Mixed or average reviews - based on 35 Critics

Critic score distribution:
  1. Positive: 19 out of 35
  2. Negative: 1 out of 35
  1. Miller's theme is innocence, the loss of it, and the reclamation of equanimity in the face of that loss, and the music she makes is haunting.
  2. Powered by an exceptional performance by Daniel Day-Lewis, this artfully disturbing film is a compelling, imaginative look at the potent emotional bond that forms not between romantic lovers but between fathers and daughters.
  3. 88
    A stinging elegy for lost American dreams.
  4. Daniel Day-Lewis may be one of our great actors, but he trips over a few Method-acting speed bumps in wife Rebecca Miller's third writer-director effort.
  5. 80
    A fascinating, highly literate film.
  6. Reviewed by: David Ansen
    Day-Lewis, who imbues Jack with a ravaged, Keith Richards charisma, is once again extraordinary.
  7. Reviewed by: Richard Corliss
    The film doesn't scale Shakespearean heights, but it does give its star a nicely gnarled ogre to play.
  8. Doesn't succeed in everything it sets out to do, which is a lot. But as a statement about the death rattle of 60s counterculture it's both thoughtful and affecting, and Daniel Day-Lewis is mesmerizing.
  9. 75
    An absorbing experience.
  10. Smart and engrossing, if too heavy on the symbolism at times.
  11. A gut-punch of a movie, a potent, mesmerizing drama.
  12. 75
    Camilla Belle is an impressive newcomer - this could be her breakthrough appearance.
  13. We leave this movie hoping to see Miller and Lewis together again soon.
  14. A difficult movie. Its obvious, heavy symbolism, glaring soundtrack and top-heavy themes threaten to make it implode, but it's saved by its performances.
  15. 70
    One of those passionately atmospheric movies, like Jane Campion's "The Piano," that sounds idiotic on paper, but whose ambiance, charged with eros, rage, regret and optimism, is strangely moving.
  16. But the film disappoints, partly because it inspires such large expectations.
  17. Phenomenal acting, plus intelligent direction and themes, put The Ballad of Jack and Rose above other indie films about loss of innocence. At the same time, there is something garish about watching a father and daughter struggle with the snake of incest in their ill-advised Garden of Eden.
  18. Reviewed by: Kyle Smith
    If one enjoyed manufacturing symbols as much as Miller, one might speculate that Rose is Rebecca Miller, aching to be her own artist, and Jack is Arthur.
  19. Reviewed by: Peter Debruge
    One of those novelistic independent films more concerned with atmosphere and character than the particularities of narrative, where contemplating the backstory is more satisfying than anything we see.
  20. Has density enough for several films. What's missing is spontaneity, and variety. And, throughout most of the narrative, velocity.
  21. Shaky story and predictable developments make this an off-key ballad.
  22. 50
    Miller has crafted some intriguing, complex characters and stranded them in a muddled story that doesn't know quite what to do with them.
  23. A self-conscious attempt at the brass ring.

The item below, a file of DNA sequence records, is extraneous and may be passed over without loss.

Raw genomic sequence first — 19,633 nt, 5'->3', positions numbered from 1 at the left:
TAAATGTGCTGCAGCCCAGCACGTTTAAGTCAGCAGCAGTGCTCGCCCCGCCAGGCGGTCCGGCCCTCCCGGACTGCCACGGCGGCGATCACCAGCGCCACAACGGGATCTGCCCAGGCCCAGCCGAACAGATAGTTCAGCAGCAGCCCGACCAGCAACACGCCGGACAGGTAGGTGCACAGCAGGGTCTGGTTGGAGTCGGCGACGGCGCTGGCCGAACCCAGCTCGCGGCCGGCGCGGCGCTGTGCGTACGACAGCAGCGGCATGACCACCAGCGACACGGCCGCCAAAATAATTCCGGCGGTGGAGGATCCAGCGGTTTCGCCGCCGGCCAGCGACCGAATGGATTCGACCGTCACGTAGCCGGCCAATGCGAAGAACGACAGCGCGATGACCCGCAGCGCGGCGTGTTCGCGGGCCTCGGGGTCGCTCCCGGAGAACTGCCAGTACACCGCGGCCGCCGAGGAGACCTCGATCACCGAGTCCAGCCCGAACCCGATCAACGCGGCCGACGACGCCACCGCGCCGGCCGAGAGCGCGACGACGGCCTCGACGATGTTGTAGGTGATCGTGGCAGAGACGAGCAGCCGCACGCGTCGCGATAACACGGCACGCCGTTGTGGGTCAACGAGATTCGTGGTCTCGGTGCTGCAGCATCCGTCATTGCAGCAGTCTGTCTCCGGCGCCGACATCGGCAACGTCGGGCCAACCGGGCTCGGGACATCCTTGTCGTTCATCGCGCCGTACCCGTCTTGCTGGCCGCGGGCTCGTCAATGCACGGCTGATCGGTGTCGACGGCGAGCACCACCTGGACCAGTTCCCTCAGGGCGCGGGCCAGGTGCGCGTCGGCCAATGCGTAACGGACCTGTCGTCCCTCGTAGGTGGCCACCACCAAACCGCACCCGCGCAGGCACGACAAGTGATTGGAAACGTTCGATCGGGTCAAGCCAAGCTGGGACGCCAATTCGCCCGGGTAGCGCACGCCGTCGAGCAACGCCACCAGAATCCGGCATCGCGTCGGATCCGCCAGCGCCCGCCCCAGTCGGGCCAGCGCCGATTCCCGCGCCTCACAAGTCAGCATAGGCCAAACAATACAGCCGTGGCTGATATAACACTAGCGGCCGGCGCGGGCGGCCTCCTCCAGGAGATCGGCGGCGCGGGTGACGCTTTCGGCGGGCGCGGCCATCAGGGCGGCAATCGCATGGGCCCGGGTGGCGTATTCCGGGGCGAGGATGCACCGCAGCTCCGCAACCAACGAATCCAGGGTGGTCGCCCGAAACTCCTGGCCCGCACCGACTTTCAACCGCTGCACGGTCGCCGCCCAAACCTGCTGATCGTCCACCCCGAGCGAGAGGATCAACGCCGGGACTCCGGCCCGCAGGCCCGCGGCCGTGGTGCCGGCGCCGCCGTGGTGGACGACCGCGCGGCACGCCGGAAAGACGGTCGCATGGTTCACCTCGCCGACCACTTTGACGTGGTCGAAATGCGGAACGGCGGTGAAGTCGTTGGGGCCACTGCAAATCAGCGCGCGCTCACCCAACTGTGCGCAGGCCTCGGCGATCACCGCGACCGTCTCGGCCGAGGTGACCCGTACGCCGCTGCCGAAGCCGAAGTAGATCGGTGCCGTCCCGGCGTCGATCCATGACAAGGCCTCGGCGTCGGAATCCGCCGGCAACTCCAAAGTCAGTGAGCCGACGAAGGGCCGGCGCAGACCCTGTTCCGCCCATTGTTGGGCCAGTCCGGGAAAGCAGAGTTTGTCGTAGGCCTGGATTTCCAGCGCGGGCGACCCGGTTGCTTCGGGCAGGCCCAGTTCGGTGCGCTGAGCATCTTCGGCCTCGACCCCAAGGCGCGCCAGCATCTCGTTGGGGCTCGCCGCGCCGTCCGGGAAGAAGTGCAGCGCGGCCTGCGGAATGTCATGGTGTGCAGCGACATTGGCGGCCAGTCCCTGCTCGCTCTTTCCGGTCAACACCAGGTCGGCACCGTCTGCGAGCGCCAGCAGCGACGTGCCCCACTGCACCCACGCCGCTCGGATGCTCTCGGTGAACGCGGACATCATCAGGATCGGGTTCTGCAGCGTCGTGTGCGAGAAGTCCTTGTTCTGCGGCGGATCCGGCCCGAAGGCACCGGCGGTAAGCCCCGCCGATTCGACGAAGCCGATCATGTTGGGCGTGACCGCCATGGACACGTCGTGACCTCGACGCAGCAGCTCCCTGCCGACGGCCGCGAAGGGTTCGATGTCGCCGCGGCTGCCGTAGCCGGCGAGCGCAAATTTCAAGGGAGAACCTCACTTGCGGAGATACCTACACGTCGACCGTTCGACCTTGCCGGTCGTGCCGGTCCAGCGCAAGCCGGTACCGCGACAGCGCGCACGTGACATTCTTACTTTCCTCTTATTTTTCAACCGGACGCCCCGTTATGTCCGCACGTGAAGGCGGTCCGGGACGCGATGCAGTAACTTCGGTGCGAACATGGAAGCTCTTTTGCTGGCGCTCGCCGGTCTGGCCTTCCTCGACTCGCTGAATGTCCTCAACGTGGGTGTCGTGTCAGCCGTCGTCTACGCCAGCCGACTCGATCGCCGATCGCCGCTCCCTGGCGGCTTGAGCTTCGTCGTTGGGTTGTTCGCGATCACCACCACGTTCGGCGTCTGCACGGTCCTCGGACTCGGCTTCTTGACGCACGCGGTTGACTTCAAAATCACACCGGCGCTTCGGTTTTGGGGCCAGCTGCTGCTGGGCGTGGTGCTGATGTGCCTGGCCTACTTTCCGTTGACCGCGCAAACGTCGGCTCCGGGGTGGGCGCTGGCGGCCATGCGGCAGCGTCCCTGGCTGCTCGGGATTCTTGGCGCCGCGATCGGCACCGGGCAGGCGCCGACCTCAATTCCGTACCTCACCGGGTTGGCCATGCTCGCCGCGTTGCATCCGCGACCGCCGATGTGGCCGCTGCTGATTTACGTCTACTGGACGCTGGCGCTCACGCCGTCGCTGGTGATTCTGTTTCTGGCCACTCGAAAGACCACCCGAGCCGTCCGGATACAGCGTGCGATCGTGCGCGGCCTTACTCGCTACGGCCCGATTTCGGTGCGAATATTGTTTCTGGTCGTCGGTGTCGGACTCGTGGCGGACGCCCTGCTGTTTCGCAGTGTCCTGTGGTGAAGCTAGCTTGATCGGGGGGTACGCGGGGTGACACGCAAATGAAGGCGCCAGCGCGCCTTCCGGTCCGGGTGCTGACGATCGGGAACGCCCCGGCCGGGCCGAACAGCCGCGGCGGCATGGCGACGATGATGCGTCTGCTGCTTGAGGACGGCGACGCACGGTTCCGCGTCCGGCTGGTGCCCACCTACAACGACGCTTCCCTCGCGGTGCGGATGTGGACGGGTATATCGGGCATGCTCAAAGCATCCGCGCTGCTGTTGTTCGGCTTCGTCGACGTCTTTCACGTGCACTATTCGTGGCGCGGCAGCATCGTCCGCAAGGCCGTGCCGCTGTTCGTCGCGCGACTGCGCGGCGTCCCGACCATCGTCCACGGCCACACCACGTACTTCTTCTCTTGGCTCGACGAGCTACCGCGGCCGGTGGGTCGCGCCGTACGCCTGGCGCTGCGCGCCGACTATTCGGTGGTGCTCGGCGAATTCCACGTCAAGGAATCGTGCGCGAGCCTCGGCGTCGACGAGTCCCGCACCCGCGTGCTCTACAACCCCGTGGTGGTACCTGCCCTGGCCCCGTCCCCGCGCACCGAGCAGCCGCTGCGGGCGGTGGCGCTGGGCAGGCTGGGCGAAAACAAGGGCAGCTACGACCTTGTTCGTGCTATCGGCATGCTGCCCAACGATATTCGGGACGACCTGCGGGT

24. 50
    If only Miller's writing had some human zest. Nearly everybody here is crunchy, salt-of-the-earth organic, and off in a dreamland.
  25. "Velocity" told multiple stories, each lasting half an hour, but "Ballad" wears out one tale before its end.
  26. 50
    By the time it reaches its fiery finale, the film feels less mythic than self-consciously portentous.
  27. Strong performances and Miller's equivocal stance toward her characters save the movie from its symbolic overload and melodramatic crash course, but in the end there may be less here than meets the eye.
  28. 50
    I feel prodigious emotion underneath the pretty, preserved features of The Ballad of Jack and Rose, channeled into a vehicle that's a half-successful imitation of "You Can Count on Me" or "In the Bedroom."
  29. 50
    Day-Lewis is as rooted as an oak in his character and milieu, yet easefully disengaged from the film's pensive histrionics.
  30. Reviewed by: Todd McCarthy
    Well-wrought individual scenes and sharply focused acting provide Rebecca Miller's third feature with a measure of gravity, but too much abrupt, even melodramatic behavior and undigested psychological matter leave nagging dissatisfactions.
  31. An engaging battle between terrific acting and a flawed script.
  32. 50
    Often seems less like a fully realized film than an illustrated story, its paragraphs reduced to neatly contrived set pieces.
  33. Reviewed by: Jeremy Mathews
    Might not have been a bad film if its characters never said anything and some obnoxious visual metaphors were removed.
  34. Ms. Miller has attempted to elevate a small Oedipal story about two damaged souls into a grandiloquent epic, Shakespeare by way of Bob Dylan. She misses by a significantly wide mark, largely because she loves her monster too much and his victim too little.
  35. 30
    Some good Bob Dylan songs are called in to underline the big moments, but end up eclipsing them instead. There's more drama and insight in a snippet of "One More Cup Of Coffee" than the entirety of Jack & Rose.
User Score

Generally favorable reviews- based on 20 Ratings

User score distribution:
  1. Positive: 8 out of 10
  2. Mixed: 0 out of 10
  3. Negative: 2 out of 10
  1. Mar 31, 2013
    The acting by ├╝ber method actor Lewis and Belle is very believable, but the story of these somewhat hippy-like nature people was difficult to identify with for me personaly. This fact also made it feel longer than the 107 mins it lasts. It's a good movie for the right kind of people, but just not for me Full Review »